Implementation Cost & UBI

Is it possible for implementation cost to work like canceling a policy? So rather than having a fixed cost, then freedom to choose the policy value 0-1, have a lower implementation cost, and automatically start the policy at 0, and then have to use political capital to increase it? I feel as though this would give a more realistic model for policy making, particularly for things like creeping authoritarianism.

For example, Curfews, it might still have a relatively high implementation cost (say 25), but would start at 0, with the player having to expend further PC as normal if they want to raise it. For nationalisation policies, the default would be the value where they break even, rather than 0.

I also have some problems with the way the UBI policy works currently. Firstly, there are many policies which would be immediately effected by bringing in UBI. Things like Child Benefit, State and Private Pensions, Minimum Wage, would all drop straight away, since they are covered in part by UBI payments. Others, like Unemployment Benefit would be entirely replaced, as the purpose of UBI is to cover basic costs of living. As it stands a player has to manually, individually cancel or change these policies, when in reality they’d all be changed as part of a single overhaul.

This could be partly mitigated by having the cost of some of the policies scaled down with UBI value, but that won’t solve the minimum wage or private pension problem.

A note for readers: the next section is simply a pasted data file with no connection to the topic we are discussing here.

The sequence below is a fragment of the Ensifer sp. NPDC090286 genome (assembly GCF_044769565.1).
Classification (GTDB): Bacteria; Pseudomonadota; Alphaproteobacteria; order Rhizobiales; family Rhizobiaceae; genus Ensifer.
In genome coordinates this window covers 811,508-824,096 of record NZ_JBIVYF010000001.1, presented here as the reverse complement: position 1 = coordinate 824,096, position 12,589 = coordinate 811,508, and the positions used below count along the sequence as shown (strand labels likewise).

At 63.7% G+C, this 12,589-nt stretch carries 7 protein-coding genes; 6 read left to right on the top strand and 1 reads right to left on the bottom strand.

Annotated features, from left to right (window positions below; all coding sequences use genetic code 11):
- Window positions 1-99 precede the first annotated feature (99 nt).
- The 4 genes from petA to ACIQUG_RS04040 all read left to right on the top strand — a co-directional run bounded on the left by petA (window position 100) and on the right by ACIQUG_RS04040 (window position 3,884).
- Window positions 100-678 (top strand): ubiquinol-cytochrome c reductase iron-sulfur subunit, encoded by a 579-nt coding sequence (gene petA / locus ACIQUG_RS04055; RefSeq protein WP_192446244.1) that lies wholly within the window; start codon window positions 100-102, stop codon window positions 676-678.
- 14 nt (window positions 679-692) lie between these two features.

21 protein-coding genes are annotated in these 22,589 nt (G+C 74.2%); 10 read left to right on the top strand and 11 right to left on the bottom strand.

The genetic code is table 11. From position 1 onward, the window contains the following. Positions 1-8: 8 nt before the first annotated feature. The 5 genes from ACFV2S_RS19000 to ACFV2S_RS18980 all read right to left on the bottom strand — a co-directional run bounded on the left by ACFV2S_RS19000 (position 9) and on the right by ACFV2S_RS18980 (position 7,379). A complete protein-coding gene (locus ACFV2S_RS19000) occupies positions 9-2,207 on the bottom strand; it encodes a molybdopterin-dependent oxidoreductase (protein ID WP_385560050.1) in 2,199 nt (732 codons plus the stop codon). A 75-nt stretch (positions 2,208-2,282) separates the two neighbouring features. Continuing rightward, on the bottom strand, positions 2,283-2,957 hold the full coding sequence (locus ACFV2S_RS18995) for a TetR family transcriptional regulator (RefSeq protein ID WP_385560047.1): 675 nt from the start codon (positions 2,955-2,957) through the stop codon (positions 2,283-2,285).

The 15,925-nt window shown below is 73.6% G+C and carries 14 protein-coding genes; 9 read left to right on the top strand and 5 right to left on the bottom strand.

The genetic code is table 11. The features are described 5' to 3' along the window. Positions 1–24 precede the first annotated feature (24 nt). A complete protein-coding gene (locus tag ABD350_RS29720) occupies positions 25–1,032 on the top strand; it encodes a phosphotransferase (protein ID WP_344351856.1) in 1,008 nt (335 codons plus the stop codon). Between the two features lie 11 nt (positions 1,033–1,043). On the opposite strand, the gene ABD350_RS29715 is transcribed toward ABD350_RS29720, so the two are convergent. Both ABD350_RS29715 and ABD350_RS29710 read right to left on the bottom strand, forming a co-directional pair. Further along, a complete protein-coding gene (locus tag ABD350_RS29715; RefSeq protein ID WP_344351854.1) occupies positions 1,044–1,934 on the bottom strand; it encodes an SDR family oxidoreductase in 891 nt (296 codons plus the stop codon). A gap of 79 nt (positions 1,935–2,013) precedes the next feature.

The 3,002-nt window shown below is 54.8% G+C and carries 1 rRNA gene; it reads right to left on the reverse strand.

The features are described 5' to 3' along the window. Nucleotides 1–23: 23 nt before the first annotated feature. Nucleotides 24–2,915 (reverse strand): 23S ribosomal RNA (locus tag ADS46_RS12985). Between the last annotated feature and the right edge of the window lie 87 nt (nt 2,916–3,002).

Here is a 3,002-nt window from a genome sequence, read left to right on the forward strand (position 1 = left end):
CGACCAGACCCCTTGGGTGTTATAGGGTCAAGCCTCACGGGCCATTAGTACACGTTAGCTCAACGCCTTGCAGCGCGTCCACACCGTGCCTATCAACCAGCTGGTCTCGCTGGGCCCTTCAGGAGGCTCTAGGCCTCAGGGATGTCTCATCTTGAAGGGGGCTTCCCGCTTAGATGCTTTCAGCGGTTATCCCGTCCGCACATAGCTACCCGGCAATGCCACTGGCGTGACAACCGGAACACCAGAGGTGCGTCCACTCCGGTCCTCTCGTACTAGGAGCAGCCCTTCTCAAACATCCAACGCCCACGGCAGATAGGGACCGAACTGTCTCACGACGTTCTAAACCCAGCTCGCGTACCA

I think it depends on whether UBI supplements the currebt welfare state or teplaces it. Some places make a distinction, some don’t.

The UK experimented with a UBI which replaces some current welfare (which could be done without causing harm) and Finland experimented with a supplementary one. Both had positive outcomes.

The US payouts in the bailout packages were a temporary UBI and they were pretty effective too.

I had earlier suggested earlier to lower the lowest value of UBI, to make it more affordable.

I’m not so clear about your implementation point.

The game gives you the option of implementing a UBI, and in turn canceling pensions, unemployment benefits, and reducing the minimum wage to the absolute minimum, if you feel so inclined to do so.

I agree with the idea about implementation scaling costs - to a degree. It should be cheaper, in the long run, to implement a policy to full and then leave it that way, than to implement it at a minimum and scale it up later. It should be more expensive, however, to implement a fully-scaled, “drastic” policy, than to implement one less intensely.

I generally think that more sliders in the game should be eliminated, in favor of fixed point scales like the one used for “abortion”, for anything which is a law and not funding. Funding can be nuanced down to a decimal, but laws make binary distinctions.

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I guess it gives people more flexibility, eh?